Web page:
Battle Axes and Boat Axes

A fun article on the history of the axe in Scandinavia. They still do a great job. The best axes I've ever owned are made by Gränsfors Bruk. They take an edge so sharp that you're liable to cut yourself by looking at it.

One I don't have but might like to own is the "Gränsfors Outdoor Axe," whose description I find amusing. "The Gränsfors Outdoor Axe was developed with the help of survival expert Lars Fält, and is ideal for those who want to use an axe in different ways when out and about in the countryside." Why yes, I can think of "different ways" I might use such an axe "while out and about in the countryside."


raven said...

I am a bit ambivilent on sharpness in an axe, unless one is using it for carpentry, as a broad axe, or log home builder.. Mostly, an axe is used for splitting, and a keen edge is not required. My father was big on sharp axes, but that was when they were used for cutting, for breaking out the notch when felling. BEC. (before era of chainsaws). He was a devotee of Snow and Nealy, the Bangor Maine manufacturers. Still made, but Chinese apparently. Anyway, I digress- what I am picky about in an axe is the handle- I prefer a long straight handle. Each to their own.
In my 20's, the forest around Forks WA was deep and primeval - we would cruise the groves woods looking for fallen cedar to salvage cut, trees that might be 8'-10' in diameter, still sound after 100 years of laying on the mossy forest floor. some of them were so large we had to cut sections out to continue cutting through, and we were using big old Mac's and Stihls with 4' bars. A light axe and a machete, a lunch and thermos and be gone all day on a road-less , trail-less ramble. Then we would buy the logs from the Forest Service, cut them up into rounds, break them with a froe into shake bolts and fly them out on a chopper with a long line to the nearest roadhead. There were a lot of fearless chopper pilots then, fresh out of the service. Sometimes we would fly with them to find the wood pile, it can be hard to spot stuff under a 200 foot canopy.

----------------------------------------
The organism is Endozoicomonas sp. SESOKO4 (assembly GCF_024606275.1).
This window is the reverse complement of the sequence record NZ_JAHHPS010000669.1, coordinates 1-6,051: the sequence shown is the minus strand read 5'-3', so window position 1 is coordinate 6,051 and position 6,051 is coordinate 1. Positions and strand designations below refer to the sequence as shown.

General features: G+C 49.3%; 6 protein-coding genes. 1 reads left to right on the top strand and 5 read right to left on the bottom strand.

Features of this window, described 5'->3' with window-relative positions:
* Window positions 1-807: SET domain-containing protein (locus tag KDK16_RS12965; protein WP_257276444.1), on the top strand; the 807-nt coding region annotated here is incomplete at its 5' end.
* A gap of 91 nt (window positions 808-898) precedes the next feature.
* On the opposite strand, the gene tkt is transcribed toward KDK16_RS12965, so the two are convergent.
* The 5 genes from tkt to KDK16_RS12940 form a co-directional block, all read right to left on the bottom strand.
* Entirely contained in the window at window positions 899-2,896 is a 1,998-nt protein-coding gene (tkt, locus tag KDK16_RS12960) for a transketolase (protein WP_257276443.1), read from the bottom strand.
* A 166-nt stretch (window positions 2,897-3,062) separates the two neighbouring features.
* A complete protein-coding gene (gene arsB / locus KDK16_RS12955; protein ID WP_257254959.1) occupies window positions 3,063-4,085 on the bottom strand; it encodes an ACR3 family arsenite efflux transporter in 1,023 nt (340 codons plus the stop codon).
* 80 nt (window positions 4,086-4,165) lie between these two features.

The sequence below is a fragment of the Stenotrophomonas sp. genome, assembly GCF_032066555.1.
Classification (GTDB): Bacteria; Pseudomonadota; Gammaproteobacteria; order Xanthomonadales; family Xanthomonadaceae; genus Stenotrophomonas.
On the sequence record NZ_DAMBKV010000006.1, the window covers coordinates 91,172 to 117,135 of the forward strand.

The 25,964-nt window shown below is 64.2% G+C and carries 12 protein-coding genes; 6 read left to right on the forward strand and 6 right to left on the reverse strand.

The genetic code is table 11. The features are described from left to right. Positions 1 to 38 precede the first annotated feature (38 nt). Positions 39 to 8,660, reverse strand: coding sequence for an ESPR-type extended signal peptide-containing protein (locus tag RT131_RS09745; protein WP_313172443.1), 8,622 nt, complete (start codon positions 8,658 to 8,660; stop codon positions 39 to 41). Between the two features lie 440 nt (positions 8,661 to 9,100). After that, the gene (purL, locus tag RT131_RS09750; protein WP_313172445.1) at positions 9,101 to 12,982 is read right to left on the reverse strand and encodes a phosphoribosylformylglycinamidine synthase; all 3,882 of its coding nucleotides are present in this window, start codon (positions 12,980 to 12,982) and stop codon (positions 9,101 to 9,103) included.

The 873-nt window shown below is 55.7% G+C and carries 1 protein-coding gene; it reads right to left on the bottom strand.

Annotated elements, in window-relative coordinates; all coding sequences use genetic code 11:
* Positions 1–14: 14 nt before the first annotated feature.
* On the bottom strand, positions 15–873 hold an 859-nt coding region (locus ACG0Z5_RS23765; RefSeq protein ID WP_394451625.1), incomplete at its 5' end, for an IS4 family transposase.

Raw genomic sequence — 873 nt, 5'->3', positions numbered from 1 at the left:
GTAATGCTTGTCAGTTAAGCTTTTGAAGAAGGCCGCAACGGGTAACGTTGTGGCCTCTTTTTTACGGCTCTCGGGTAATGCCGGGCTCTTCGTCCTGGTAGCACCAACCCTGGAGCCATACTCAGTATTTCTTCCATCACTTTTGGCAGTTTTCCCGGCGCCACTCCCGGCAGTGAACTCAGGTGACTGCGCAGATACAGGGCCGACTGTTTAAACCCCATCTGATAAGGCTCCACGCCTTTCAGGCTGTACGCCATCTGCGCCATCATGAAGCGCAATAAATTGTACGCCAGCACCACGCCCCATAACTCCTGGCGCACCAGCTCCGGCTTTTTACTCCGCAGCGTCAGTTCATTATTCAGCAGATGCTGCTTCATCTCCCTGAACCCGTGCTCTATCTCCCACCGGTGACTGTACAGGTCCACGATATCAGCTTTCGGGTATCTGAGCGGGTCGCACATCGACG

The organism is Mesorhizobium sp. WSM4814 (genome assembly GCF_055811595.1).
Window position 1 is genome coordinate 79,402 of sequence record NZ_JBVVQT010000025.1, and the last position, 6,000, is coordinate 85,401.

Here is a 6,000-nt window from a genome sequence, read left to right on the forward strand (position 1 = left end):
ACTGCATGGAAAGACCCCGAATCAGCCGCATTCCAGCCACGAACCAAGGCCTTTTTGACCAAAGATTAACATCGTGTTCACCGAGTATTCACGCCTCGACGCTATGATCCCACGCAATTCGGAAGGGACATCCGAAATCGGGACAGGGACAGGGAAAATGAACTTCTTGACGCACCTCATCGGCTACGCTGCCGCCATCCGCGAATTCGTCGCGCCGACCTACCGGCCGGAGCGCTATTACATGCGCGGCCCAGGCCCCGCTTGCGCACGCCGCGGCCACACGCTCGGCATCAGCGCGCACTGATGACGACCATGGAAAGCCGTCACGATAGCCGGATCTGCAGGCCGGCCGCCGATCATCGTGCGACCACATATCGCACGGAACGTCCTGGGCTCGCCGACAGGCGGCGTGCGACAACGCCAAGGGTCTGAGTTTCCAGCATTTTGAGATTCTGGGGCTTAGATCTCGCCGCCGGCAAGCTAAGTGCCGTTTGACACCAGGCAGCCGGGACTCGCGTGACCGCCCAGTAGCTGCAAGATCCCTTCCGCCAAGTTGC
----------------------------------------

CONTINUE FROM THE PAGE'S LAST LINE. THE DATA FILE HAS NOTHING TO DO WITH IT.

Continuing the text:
A great job for a young guy that likes the woods!

raven said...

Oh yes- the axe, and the machete, were necessary to cut through the 6"-12" thick layer of moss, rotted bark and sapwood on the fallen giants, to determine the species- they all look the same on the surface after years laying on the deck.

Grim said...

I am a bit ambivilent on sharpness in an axe, unless one is using it for carpentry, as a broad axe, or log home builder.

Yes, that's right. One of the axes I own from G.B. is in fact a broad axe designed for hewing beams; another is a carving axe. These are the ones that I occasionally find that I've left blood on without realizing I'd been cut.

ymarsakar said...

The handle and vibration dampening of an axe is most likely more important than the blade's keeness, if only because a keen blade can also chip more easily. A blunt blade can do the same job on a tree, it just takes longer, assuming that a person can chop with a sharp blade at the exact same place on the branch and tree. I find that it is pretty difficult myself. A blunt force vector instead caves in the material and burst impacts out. This area effect is more reliable.

Of course my experience mostly comes from using swords to split, axes were designed by humanity to do that job instead.

Grim said...

I stopped by the best axe store around here, and had a look at the Outdoor axe in person. It's a lot smaller than I thought it was -- more of a hatchet than an axe, and not even a large hatchet. I have an excellent hatchet already.

Their Hunter's Axe looked pretty solid, though.

Grim said...

Actually, what I really want is this one. But they haven't made them in a long time.